How we adopted a cell-based architecture

Photo by √Čric Deschaintre / Unsplash. Swimming pools are isolated...get it?

You're probably familiar with horizontally scaling stateless applications. Most likely running containerized microservices under the hood, powered by a database engine, and serving traffic through a load balancer. A fairly standard recipe for scale, right?


A Short Story

You're working for a successful SaaS business with a superb product offering - customers are queuing around the block to use your services. Your product is great, you have a scalable architecture, the sales team is full of closers, and you have a strong, committed engineering team to grow the offering - you're on to a winner!

Many months later...

Time goes by. With your trusty architecture by your side you're scaling smoothly and without any real issues - you're serving more customers than ever. The infrastructure tackles a growing customer base each day - it doesn't even break a sweat!

But then one day while minding your own business (working on the next killer feature) you see metrics on your dashboards starting to tickle amber territory. Then a buzz. A rapid incrementing of the number of emails in your inbox. PagerDuty has broken down your "Do Not Disturb" setting.

Confusion ensues. You hurriedly jump onto the infrastructure, load the dashboards, and you see your database engine in the red zone! It's reaching its capacity, and the headroom is shrinking very fast.

Terraform? Where we're going, we don't need Terraform.

ClickOps to the rescue.

You've upscaled the server several times already and you take a decision to spin up another server and move half of the data over to spread the load.

The dashboards promptly return to green, PagerDuty calms down - you've saved the day!

You wipe the sweat off your brow, lower your shoulders from your ears, and relax in your chair. You mull over the issue in your mind, but quickly brush this off as just one of those days - the issue was rather simple at heart, you think, more resources were required to deal with the load, that's all. All is well again - fire has been put out - you are a hero.

Sometime next Tuesday

In the corner of your eye, you notice that the database servers begin to struggle again. Huh!? You repeat the exercise and shard the databases across more servers, and the problem goes away.

...how strange...this came a lot faster than you expected...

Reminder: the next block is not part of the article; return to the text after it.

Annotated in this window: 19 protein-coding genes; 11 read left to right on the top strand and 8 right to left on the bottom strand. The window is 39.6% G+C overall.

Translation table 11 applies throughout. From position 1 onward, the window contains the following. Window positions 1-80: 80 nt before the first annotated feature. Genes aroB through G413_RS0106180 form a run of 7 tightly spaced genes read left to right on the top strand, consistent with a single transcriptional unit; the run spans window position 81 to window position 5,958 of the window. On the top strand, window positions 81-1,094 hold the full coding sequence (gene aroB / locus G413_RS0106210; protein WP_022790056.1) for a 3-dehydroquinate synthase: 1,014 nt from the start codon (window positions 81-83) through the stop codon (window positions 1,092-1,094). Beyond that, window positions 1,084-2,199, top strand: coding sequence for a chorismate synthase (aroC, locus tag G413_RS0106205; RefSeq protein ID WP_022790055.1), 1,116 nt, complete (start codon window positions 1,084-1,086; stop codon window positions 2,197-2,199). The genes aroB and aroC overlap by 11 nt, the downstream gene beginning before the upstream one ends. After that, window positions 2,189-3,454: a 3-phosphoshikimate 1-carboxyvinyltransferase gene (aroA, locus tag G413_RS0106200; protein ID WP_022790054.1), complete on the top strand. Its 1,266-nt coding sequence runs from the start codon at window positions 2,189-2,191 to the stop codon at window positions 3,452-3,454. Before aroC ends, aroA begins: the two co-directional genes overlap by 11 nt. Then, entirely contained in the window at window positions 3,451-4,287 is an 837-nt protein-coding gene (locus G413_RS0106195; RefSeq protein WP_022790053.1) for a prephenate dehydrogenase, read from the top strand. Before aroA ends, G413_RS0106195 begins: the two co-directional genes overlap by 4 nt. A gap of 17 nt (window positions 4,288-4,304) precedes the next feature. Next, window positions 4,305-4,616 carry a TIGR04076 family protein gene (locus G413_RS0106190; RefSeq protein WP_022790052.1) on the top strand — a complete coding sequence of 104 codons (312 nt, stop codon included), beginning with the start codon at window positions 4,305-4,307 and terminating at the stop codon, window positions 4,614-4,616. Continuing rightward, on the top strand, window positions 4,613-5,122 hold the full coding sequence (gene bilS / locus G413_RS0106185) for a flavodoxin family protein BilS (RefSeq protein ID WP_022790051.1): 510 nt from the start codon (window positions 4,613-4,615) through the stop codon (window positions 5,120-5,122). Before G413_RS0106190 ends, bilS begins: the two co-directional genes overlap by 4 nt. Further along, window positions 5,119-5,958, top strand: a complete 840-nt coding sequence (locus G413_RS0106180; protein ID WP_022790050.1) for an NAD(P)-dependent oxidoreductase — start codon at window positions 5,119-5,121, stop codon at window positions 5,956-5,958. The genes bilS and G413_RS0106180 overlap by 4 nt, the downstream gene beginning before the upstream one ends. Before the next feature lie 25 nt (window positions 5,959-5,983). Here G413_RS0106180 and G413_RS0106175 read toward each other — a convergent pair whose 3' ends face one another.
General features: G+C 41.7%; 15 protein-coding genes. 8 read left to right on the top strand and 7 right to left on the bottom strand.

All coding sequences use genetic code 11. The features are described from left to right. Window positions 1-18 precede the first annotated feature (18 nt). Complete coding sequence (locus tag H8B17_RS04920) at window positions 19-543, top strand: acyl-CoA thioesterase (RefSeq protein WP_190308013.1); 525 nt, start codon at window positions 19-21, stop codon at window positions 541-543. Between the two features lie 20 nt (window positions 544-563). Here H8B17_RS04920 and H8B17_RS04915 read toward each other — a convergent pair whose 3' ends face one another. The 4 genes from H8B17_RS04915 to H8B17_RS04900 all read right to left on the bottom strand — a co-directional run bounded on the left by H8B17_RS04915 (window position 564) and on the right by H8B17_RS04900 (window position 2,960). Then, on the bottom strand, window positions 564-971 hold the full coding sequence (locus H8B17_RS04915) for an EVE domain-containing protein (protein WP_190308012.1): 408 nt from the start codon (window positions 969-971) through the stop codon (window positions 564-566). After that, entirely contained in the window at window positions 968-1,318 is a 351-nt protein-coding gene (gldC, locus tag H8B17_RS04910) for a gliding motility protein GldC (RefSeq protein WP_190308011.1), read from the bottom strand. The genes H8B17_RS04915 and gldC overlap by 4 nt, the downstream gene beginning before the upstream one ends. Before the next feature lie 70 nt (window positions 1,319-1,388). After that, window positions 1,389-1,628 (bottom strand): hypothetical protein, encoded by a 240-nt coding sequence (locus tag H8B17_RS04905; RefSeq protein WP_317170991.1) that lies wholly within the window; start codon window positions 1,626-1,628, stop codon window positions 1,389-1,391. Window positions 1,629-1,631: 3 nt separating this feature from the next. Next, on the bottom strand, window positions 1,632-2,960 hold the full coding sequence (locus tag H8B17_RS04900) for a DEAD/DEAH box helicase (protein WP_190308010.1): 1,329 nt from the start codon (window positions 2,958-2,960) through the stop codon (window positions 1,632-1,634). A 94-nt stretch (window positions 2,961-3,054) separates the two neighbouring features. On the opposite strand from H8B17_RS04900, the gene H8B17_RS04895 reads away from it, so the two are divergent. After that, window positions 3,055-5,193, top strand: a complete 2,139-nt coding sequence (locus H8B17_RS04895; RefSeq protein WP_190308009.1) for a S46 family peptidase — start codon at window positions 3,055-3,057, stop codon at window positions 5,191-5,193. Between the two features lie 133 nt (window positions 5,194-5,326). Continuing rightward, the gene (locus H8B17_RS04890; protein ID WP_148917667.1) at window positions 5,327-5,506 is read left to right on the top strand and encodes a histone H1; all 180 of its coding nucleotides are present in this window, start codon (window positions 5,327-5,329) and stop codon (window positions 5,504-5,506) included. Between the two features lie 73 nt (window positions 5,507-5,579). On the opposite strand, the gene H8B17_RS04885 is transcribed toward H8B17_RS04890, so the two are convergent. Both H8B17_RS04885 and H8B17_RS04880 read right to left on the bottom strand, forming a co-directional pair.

Harmony returns.

The next morning you open your laptop ready for another routine software release. You build new images, roll them into production, perform your verification checks, and consider the job done.

But just a few hours later as users begin to use the new features, you spot a random web server biting the dust, in a flash of red on the dashboard. Must be a coincidence! A few seconds later, you see another server also meet its fate - how bizarre! In a few short minutes all web servers are dead, while new servers valiantly charge forth into the vanguard to absorb fresh waves of users - only to perish in an even shorter time frame - it's a bloodbath!

The dashboards have been flooded with crimson - like the Overlook hotel's faulty lift - sites are inaccessible, and all customers have just suffered a huge outage.

All hands are on deck to understand what happened and you decide to revert the release, which mercifully resolves the issue. No one quite understands the root cause. The engineers put a hold on their current work to deep dive into the logs, access patterns, and see if they can spot anything. After a little digging, they strike gold!

There was an issue in the new release only triggered by a specific series of actions, which kills the process, and by extension the web server - the patch is easy, and the new version no longer brings production to its knees. The junior engineers breath a sigh of release. The seniors continue to look worried - how did such an issue cascade across all of production?

In this case the estate fell victim to the so-called "poison pill" scenario, wherein a fault triggered by user behavior brings down one instance, and as the user continues to use the system in the same way (or retrying their actions), it brings down other servers that are now trying to compensate for their out of fallen colleague. The contagion quickly infects each server, until it brings the whole estate down. Nobody is quite sure what made this issue so transmissible.

Before anyone can get to the bottom of it, a few weeks later your application locks up out of the blue! No one can access the site, web boxes are not particularly strained, database servers still have plenty of headroom... How bizarre! You start digging around and notice you can't connect to SQL Server at all, but the underlying server itself is responding and working well. You dig deeper and find that SQL connection limits have been exceeded when traffic reached its peak.

Little did you know, that you've introduced a new source of problems with the new database server topology, that simply didn't exist before. Lesson learned the hard way!

Photo by Todd Cravens / Unsplash

Your architecture has become a bit of a whale by now, with hundreds of instances being balanced very carefully as you serve hundreds of millions of requests. All of these servers, serving traffic in a round-robin fashion, randomly establishing connections to all the different SQL boxes, quickly reach the connection limit, preventing any new connections from being established. Requests awaiting new connections block the server request queues which quickly become saturated and bring down the service due to a self-inflicted denial of service.

Things are not looking good. You run some scripts to kill SQL connections, and you reduce the connection pool lifetime in the application along with the max pool size to restore service and bring the application back to life.